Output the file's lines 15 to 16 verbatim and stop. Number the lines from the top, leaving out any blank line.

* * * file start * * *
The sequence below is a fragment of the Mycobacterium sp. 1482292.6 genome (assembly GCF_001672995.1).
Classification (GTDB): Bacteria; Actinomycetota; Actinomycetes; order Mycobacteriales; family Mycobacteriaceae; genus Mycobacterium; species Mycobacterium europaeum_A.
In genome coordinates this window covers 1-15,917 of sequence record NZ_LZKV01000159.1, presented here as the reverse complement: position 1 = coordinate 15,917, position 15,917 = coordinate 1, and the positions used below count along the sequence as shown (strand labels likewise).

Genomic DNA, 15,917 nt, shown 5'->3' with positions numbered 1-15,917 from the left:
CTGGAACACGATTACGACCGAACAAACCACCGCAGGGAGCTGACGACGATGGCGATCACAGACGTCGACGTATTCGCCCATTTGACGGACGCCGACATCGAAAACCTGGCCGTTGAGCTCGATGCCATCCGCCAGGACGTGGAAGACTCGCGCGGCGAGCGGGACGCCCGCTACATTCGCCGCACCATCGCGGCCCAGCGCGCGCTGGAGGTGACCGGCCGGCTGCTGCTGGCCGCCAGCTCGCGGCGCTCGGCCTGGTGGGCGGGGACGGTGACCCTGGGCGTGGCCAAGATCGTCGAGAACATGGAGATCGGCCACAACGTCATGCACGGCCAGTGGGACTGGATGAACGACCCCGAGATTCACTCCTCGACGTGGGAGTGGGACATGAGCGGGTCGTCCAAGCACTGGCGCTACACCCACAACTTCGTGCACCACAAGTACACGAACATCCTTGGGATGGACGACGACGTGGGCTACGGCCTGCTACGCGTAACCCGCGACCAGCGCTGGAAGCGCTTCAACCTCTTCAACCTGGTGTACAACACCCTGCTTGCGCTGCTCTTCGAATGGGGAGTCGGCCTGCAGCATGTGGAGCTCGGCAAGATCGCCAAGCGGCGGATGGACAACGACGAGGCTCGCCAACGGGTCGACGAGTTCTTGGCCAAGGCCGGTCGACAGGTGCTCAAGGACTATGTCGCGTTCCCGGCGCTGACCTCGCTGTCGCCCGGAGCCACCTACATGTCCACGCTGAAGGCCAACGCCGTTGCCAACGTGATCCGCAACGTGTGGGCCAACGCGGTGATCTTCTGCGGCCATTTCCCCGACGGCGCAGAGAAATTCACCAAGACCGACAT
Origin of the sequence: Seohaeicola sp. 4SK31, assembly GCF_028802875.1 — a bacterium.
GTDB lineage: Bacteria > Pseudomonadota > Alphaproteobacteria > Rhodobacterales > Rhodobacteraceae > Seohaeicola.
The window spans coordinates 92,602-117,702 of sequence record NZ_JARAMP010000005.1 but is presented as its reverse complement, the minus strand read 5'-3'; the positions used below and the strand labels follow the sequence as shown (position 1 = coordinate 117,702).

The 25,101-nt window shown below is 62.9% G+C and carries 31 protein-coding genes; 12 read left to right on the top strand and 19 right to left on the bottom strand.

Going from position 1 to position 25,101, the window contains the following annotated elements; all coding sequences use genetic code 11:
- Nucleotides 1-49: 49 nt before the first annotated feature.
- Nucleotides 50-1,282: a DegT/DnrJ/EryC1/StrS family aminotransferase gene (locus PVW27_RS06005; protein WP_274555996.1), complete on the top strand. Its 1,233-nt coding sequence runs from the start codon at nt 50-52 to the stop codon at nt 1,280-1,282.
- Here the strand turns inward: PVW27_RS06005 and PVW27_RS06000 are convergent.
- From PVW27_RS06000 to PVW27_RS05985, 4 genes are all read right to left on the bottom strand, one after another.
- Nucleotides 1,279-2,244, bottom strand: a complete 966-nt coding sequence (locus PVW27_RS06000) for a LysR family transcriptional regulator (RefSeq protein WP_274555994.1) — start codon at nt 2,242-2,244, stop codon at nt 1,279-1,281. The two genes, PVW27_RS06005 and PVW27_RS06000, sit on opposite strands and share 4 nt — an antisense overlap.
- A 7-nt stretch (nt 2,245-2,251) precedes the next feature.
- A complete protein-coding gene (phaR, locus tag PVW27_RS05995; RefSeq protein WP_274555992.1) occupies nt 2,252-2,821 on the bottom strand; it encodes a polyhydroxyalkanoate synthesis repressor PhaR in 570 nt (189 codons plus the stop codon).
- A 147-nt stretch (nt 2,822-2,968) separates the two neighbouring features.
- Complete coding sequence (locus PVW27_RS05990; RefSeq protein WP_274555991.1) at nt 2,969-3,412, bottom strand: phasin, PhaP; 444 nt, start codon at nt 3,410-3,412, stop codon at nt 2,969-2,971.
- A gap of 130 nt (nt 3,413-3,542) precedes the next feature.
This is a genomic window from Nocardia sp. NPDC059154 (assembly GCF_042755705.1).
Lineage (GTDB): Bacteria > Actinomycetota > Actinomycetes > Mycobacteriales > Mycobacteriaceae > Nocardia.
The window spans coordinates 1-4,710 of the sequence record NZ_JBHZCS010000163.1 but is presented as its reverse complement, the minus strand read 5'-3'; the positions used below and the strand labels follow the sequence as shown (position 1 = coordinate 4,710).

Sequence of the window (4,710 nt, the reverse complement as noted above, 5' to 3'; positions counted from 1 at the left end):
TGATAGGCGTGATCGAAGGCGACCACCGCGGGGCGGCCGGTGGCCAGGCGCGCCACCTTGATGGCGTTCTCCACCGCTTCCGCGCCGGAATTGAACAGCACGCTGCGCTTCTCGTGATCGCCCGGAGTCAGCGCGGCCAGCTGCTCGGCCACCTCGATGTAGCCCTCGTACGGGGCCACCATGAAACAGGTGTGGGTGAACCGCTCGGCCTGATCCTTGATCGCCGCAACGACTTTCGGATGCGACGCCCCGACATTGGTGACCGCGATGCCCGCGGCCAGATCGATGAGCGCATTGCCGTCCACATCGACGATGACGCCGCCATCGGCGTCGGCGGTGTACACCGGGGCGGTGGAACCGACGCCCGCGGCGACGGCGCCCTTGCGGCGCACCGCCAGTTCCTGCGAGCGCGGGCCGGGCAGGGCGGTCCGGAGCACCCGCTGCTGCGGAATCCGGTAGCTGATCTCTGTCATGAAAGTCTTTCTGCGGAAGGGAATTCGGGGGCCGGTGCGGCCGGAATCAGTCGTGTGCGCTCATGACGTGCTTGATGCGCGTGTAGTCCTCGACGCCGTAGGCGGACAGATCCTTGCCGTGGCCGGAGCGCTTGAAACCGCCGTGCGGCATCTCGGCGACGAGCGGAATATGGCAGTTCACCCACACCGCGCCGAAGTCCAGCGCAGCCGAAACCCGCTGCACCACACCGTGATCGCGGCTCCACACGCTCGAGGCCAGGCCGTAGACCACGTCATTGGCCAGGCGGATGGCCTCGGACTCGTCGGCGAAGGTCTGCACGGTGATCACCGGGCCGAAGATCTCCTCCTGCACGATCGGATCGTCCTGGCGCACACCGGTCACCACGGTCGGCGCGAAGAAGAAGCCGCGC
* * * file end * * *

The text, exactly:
- Nucleotides 1,279-2,244, bottom strand: a complete 966-nt coding sequence (locus PVW27_RS06000) for a LysR family transcriptional regulator (RefSeq protein WP_274555994.1) — start codon at nt 2,242-2,244, stop codon at nt 1,279-1,281. The two genes, PVW27_RS06005 and PVW27_RS06000, sit on opposite strands and share 4 nt — an antisense overlap.
- A 7-nt stretch (nt 2,245-2,251) precedes the next feature.